A Flat Tax Would Harm New Mexico’s Low-Income Families
Download this executive summary (Dec. 2013; 2 pages; pdf)
Download the full report (8 pages; pdf)
by Gerry Bradley, M.A.
During the 2013 legislative session, duplicate bills—HB-369 and SB-368—were introduced to drastically overhaul the state’s tax system. The bills would have eliminated personal and corporate income taxes, lowered the state’s consumption tax to 2 percent, and added a 2 percent tax to wages and salaries. While a flat tax system such as this seems fair superficially, it would result in a more regressive state tax system that would weigh even more heavily on those New Mexicans with the lowest incomes. This legislation did not pass in 2013, but it is almost guaranteed to make an appearance in subsequent sessions—and it should be stopped.
Bills HB-369/SB-368 would overhaul the New Mexico tax system in the following ways:
- Eliminate the personal income tax and the estate tax. This would eliminate one of the only progressive state taxes, where low-income earners pay a lower share of their income than do high-income earners.
- Eliminate the corporate income tax. Company profits would not be taxed at all at the state level. This would result in a loss of some $300 to $400 million annually in state revenue.
- Reduce the gross receipts tax. The GRT (the state’s consumption tax on most goods and services) would be reduced from 5.125 percent to 2 percent. (Cities and counties would be able to tack on up to an additional 0.5 percent each.) The bill would also repeal the current exemptions for food—even those purchased with food stamps—and some health care services. Reducing the GRT seems like a way to make the tax system more fair, since sales taxes hit low-income families the hardest. However, changing the tax rate will not change the ratio of GRT paid as a share of income. Low-income New Mexicans would still pay almost four times as much of their incomes in GRT on goods and services than high-income New Mexicans under this new system.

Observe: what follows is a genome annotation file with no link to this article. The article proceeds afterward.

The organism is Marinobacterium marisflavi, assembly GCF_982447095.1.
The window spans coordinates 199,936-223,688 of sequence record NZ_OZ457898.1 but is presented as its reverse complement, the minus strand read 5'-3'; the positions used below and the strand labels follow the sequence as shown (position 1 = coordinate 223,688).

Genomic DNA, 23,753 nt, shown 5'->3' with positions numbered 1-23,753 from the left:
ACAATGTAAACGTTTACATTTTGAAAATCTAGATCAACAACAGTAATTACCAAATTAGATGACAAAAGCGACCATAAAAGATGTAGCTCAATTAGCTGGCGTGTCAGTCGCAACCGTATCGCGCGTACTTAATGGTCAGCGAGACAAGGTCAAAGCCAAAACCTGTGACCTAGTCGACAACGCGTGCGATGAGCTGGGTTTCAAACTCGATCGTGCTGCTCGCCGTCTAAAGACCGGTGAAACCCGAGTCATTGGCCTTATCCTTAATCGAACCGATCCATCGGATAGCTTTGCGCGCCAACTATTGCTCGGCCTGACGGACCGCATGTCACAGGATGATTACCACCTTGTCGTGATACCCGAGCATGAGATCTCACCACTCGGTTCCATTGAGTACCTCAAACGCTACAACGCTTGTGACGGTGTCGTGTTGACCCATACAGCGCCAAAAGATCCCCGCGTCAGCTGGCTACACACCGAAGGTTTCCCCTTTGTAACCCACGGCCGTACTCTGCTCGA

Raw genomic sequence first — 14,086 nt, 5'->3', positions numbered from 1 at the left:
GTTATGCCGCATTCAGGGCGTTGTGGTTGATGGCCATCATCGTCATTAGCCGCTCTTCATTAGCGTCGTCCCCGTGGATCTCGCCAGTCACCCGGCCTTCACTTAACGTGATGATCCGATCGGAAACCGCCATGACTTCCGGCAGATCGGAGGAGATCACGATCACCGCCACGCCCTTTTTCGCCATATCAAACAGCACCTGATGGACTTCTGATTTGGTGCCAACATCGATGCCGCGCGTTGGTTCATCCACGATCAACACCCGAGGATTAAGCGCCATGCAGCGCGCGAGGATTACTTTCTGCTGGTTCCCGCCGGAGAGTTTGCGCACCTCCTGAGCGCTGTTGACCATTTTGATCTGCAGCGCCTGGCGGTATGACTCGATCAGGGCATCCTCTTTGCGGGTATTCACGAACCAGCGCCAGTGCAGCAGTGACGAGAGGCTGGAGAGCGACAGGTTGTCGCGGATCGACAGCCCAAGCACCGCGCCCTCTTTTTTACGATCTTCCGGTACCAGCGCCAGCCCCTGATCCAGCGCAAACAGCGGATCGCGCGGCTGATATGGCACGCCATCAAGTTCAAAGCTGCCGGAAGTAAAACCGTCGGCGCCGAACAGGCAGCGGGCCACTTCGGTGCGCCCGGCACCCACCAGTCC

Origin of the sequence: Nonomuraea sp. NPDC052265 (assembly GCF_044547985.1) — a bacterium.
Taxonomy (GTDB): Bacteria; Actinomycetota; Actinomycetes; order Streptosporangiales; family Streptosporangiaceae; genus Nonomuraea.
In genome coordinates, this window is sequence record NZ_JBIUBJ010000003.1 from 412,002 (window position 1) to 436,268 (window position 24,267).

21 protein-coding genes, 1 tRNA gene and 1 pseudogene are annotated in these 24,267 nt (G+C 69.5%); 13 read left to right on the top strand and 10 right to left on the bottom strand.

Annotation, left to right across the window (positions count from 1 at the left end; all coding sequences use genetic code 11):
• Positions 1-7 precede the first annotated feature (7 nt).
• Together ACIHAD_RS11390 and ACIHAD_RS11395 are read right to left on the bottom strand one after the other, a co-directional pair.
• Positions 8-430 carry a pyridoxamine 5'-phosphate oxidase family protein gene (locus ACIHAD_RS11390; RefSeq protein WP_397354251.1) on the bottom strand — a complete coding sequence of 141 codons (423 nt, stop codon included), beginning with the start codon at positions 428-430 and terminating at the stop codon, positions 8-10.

- Add a flat 2 percent tax on wages and salaries. Taxing all wages and salaries at the same rate would remove all progressivity from the tax system. To make matters worse, some forms of unearned income would not be taxed at all. Capital gains income, 90 percent of which goes to the top 10 percent of New Mexico tax filers, would not be taxed. Income from rents, royalties, and partnerships would not be taxed. All of this would disproportionately benefit those with the highest incomes.
- Eliminate refundable tax credits for low-income filers. The Working Families Tax Credit and the Low-Income Comprehensive Tax Rebate are two refundable tax credits designed to offset the regressive nature of the state’s overall tax system. They would be replaced with a Low-Income Tax Credit that would return less money to low-income filers. For example, a family of three living at the poverty level would experience a net loss of $300 under this new tax credit.
New Mexicans in the bottom income brackets already pay a higher share of their incomes in state and local taxes than do those in the top income brackets. The yellow bars in the graph below show the share of income paid in state and local taxes by each income level. The various types of taxes are illustrated by the blue, red, purple, and green bars. The blue bars—representing sales taxes—are by far the most regressive. Even though the purple bars—representing state income taxes—represent a net gain for low-income New Mexicans, it is not enough to offset the overall regressivity of the other taxes. A flat tax system like HB-369/SB-368 would result in an even more regressive tax system. Furthermore, since the state’s Taxation and Revenue Department was unable to evaluate how these bills would impact state revenue, it is unclear if it would bring in enough money to fund necessary programs and services—like education, health care, and public safety—at their current levels.
Given that New Mexico already has the highest rate of income inequality in the nation, the highest percentage of working families that are low-income, and the lowest ranking for child well-being, these kinds of bills should not be passed if they reappear in future legislative sessions.